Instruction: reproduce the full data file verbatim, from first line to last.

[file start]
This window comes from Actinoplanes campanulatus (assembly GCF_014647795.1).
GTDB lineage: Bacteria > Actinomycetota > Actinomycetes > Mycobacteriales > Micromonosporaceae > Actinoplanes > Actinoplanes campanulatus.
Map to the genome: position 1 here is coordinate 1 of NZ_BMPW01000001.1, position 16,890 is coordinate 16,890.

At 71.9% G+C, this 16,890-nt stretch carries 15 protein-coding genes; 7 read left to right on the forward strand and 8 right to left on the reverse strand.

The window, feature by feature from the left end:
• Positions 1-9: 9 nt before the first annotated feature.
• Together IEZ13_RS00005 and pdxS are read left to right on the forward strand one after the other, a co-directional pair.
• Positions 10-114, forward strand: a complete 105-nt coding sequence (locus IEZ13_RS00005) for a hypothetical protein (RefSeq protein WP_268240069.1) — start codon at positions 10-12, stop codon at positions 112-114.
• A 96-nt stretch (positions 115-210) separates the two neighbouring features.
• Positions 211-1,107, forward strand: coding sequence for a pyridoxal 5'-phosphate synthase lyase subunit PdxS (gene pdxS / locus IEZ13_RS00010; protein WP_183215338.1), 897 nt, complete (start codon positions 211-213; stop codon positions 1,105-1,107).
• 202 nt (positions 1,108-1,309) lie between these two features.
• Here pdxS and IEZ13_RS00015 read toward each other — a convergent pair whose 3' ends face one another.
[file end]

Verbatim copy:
This window comes from Actinoplanes campanulatus (assembly GCF_014647795.1).
GTDB lineage: Bacteria > Actinomycetota > Actinomycetes > Mycobacteriales > Micromonosporaceae > Actinoplanes > Actinoplanes campanulatus.
Map to the genome: position 1 here is coordinate 1 of NZ_BMPW01000001.1, position 16,890 is coordinate 16,890.

At 71.9% G+C, this 16,890-nt stretch carries 15 protein-coding genes; 7 read left to right on the forward strand and 8 right to left on the reverse strand.

The window, feature by feature from the left end:
• Positions 1-9: 9 nt before the first annotated feature.
• Together IEZ13_RS00005 and pdxS are read left to right on the forward strand one after the other, a co-directional pair.
• Positions 10-114, forward strand: a complete 105-nt coding sequence (locus IEZ13_RS00005) for a hypothetical protein (RefSeq protein WP_268240069.1) — start codon at positions 10-12, stop codon at positions 112-114.
• A 96-nt stretch (positions 115-210) separates the two neighbouring features.
• Positions 211-1,107, forward strand: coding sequence for a pyridoxal 5'-phosphate synthase lyase subunit PdxS (gene pdxS / locus IEZ13_RS00010; protein WP_183215338.1), 897 nt, complete (start codon positions 211-213; stop codon positions 1,105-1,107).
• 202 nt (positions 1,108-1,309) lie between these two features.
• Here pdxS and IEZ13_RS00015 read toward each other — a convergent pair whose 3' ends face one another.